A surprise world trade deal struck over the weekend by the World Trade Organisation (WTO) in Bali, Indonesia has been enthusiastically welcomed by EU leaders.
“Potential gains for the global economy could be as high as $1 trillion,” said José Manuel Barroso, president of the European Commission. “Trade costs for mature economies will be reduced by 10%, the deal will help developing countries save around 325 billion euros a year and the agreement will bring vital help to the poorest people across the globe in the least developed countries.”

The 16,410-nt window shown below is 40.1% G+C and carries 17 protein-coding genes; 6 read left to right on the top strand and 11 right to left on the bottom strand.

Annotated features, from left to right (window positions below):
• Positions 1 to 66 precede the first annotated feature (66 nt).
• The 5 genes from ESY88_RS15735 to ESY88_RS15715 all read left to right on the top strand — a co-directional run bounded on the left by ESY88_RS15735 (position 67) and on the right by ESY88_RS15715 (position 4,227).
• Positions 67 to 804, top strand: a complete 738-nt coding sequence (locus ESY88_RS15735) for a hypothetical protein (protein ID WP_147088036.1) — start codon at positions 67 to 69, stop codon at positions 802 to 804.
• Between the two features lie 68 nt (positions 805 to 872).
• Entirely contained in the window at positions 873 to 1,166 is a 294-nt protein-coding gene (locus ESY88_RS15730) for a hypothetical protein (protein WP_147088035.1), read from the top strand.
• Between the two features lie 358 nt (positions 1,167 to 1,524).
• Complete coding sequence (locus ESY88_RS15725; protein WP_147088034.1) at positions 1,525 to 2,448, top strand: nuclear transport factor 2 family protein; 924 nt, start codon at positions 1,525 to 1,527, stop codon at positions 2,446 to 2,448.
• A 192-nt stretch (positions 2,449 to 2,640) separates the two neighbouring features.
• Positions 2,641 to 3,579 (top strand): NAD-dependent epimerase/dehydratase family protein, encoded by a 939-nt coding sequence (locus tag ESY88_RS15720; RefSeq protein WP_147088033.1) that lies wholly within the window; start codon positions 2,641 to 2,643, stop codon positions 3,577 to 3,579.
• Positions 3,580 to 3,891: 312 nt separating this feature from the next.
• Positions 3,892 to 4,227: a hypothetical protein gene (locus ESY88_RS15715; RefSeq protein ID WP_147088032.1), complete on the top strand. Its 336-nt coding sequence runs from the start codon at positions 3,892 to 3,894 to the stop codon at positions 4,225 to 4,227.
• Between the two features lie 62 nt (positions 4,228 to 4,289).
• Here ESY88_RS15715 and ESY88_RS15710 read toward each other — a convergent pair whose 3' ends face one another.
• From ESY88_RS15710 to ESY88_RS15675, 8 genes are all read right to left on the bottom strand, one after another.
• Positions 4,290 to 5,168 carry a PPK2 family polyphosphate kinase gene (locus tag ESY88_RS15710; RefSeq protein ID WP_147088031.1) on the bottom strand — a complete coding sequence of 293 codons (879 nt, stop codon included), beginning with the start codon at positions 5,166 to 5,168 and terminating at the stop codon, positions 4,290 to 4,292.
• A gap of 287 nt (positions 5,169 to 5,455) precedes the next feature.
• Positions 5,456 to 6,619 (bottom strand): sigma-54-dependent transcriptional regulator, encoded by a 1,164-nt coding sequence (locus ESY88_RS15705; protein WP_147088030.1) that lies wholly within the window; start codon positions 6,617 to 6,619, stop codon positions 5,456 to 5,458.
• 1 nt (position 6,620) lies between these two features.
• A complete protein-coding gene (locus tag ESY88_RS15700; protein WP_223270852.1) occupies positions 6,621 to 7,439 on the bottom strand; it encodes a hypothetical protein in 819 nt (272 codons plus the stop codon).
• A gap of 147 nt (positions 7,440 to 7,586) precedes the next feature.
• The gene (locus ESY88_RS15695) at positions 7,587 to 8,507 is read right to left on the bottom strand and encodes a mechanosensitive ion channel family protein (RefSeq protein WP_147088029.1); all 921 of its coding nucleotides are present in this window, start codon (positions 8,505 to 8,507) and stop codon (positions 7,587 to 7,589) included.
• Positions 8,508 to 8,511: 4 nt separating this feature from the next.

Karel de Gucht, European commissioner for trade, said the deal has “saved the WTO”. After many years of failed rounds of negotiations, a belief had been emerging that the WTO was incapable of bringing about global trade deals. “This is the first comprehensive WTO deal since 1995 which will deliver improvement on trade facilitation, development issues and agriculture, including food security,” said Barroso.
The deal is supposed to simplify customs procedures and reduce import duties, lowering the cost of exports particularly for developing countries. Strong exporting countries such as Germany are set to benefit the most from the deal.
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